Slowly, I begin to sense how wrong it is to try to become completely spiritual while still in this world by, say, sitting atop a metaphorical, forty foot pole. I suspect that if we could achieve a form of total spiritual isolation in some strange way then whatever spirituality is contained in this shell of flesh and blood that we inhabit, would simply depart from our bodies. We would have ceased struggling and no longer be trying as Paul so eloquently phrased it, to win the race. The metamorphosis would therefore cease and we would die in our earthly bodies, just as a caterpillar would, that tried to behave like a butterfly before the time was ripe for it to do so. On the other hand, if we try to develop our love of, and nearness to God, through learning to love our brothers and sisters who are His children here on earth, then He will help us prepare for the transition that will take place at our death. Just as the only task of the caterpillar is to work towards becoming a butterfly by doing what is essential to enable the change to be made, so, our sole task, is to do what is necessary during our life, to enable us to don our costume of immortality when we die. The caterpillar has one advantage over human beings due to its developmental actions being instinctive. It will work tirelessly towards reaching its goal without the hindrance of a cognitive intellect. We, on the other hand have a reasoning intelligence which, when combined with an acute awareness of self, makes many of us mistakenly believe that the earthly body we inhabit is the only one. We then stop struggling and growing and sadly, like the caterpillar if it should cease its toil, we will die (in our sins) and never know the splendour and glory of the next stage that are there for the taking. All we need to do to emerge at death into the butterfly of spirituality is to love the Lord our God with all our hearts and minds and souls, and to love others as ourselves. There is neither more nor less to it than that.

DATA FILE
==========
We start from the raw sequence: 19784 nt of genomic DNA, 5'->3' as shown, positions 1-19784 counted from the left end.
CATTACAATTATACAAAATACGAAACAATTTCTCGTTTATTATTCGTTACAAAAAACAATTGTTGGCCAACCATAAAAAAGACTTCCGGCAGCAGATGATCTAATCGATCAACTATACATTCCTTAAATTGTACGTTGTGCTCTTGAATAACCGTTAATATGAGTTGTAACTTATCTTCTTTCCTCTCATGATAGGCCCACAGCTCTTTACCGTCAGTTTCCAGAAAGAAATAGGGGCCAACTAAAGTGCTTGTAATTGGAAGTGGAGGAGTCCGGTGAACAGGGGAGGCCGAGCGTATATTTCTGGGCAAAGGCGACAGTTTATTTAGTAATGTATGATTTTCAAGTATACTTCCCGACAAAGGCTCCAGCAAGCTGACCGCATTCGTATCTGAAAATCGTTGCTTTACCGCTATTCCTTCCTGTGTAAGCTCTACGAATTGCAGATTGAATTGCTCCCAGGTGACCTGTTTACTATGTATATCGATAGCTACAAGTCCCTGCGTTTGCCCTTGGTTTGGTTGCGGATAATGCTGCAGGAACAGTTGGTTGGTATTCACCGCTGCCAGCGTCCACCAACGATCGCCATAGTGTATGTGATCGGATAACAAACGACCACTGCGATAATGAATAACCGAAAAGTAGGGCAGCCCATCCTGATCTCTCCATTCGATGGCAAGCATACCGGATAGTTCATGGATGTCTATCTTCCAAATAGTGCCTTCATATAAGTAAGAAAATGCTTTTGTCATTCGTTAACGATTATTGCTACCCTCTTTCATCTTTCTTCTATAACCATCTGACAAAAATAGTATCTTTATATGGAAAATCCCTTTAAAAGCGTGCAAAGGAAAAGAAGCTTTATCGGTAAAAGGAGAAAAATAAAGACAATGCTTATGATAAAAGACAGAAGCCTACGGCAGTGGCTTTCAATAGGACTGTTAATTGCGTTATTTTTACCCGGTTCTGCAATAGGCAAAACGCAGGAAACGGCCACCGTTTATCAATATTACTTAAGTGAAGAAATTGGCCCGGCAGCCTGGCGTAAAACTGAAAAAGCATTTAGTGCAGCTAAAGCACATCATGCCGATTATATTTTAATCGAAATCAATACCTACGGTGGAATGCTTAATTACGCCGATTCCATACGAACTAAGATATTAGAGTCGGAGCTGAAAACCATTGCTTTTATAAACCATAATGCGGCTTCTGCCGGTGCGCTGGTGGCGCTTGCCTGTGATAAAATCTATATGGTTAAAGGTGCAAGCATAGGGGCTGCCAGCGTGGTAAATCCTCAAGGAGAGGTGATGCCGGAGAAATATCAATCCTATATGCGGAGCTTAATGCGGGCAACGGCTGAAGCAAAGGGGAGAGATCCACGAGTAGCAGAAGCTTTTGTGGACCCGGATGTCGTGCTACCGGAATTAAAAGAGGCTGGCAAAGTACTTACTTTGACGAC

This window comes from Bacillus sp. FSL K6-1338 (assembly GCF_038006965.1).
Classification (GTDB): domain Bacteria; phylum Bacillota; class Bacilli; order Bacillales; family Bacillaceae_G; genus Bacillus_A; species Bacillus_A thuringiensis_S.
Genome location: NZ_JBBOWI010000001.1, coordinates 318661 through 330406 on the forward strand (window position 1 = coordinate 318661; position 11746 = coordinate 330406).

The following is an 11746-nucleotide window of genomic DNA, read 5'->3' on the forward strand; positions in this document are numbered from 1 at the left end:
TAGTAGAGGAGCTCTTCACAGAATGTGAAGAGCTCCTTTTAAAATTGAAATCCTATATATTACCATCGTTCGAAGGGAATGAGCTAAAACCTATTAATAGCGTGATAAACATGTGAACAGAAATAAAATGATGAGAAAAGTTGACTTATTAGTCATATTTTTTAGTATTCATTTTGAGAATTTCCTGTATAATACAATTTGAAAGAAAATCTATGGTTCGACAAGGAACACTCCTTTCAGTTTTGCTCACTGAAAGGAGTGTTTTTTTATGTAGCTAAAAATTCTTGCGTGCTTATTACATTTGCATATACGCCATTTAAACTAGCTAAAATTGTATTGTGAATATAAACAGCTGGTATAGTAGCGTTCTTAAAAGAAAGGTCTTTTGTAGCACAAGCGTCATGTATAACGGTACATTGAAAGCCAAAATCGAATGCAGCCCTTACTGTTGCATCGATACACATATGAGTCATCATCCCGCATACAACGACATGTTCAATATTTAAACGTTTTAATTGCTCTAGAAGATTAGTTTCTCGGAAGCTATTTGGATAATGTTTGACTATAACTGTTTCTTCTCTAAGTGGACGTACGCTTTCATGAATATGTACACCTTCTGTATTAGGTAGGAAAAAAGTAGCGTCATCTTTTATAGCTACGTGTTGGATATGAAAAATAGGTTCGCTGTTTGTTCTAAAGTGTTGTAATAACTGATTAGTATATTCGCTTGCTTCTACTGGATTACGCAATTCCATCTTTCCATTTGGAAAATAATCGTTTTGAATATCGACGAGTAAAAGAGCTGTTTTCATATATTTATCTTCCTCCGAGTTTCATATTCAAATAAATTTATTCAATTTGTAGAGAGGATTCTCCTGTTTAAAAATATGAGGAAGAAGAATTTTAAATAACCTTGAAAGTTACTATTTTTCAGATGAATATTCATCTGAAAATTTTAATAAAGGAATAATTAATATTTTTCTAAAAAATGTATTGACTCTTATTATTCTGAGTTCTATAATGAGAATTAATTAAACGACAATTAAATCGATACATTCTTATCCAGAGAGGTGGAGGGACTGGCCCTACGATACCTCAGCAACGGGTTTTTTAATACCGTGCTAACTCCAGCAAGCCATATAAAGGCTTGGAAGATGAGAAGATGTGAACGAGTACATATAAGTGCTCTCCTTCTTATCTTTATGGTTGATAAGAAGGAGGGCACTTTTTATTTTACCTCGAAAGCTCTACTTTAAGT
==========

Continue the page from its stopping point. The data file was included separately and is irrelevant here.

It is now time, this very hour, for us to embrace the power of the Holy Spirit and make a really determined effort to begin the metamorphosis from earthly caterpillar to spiritual butterfly in this life, by seeking to love God more and more, and by trying to love others as ourselves. I find it thought provoking in the extreme, how we are told in the New Testament, First Letter of John, that if we say we love God and yet hate our brothers and sisters we are liars. How indeed can we love our spiritual God unless we first learn to love our human brothers and sisters? Seemingly, loving our neighbour is a pre-requisite to loving God. A sort of training ground, if you like. We are told that as human beings we can never learn to love the God we cannot see unless we first learn to love the brother we can see. To love the, in many cases, difficult-to-love individual, means we have moved far along the road of learning to love, and the more we are able to love the more we embody and become Love, and the nearer we grow to Love itself. If you think about it for just a moment, it is obvious that to try to love God in splendid isolation is impossible. We can have only the vaguest notion of what or who He is, and so we would simply be loving our own idea of God, complete with all the hang-ups and prejudices we have draped over our image of Him; and that is a form of idolatry. But to keep on trying to make ourselves love our fellow human beings means that we are trying to embrace love itself, for its own sake, in a form we can more easily recognise. Then, and only then, can we truly begin to learn to love, Love itself, for we are then, and only then, becoming loveable in the truest sense of the word. In becoming loveable, we become a part of Love and thereby become a part of the very fabric of God. We can and must, in this life, begin the process of pulling on our spiritual clothes. The caterpillar does not suddenly grow its wings when it dies. It must begin its metamorphosis while it is still alive, and only then, if the process is complete, will it be able to shake off its old form and fly.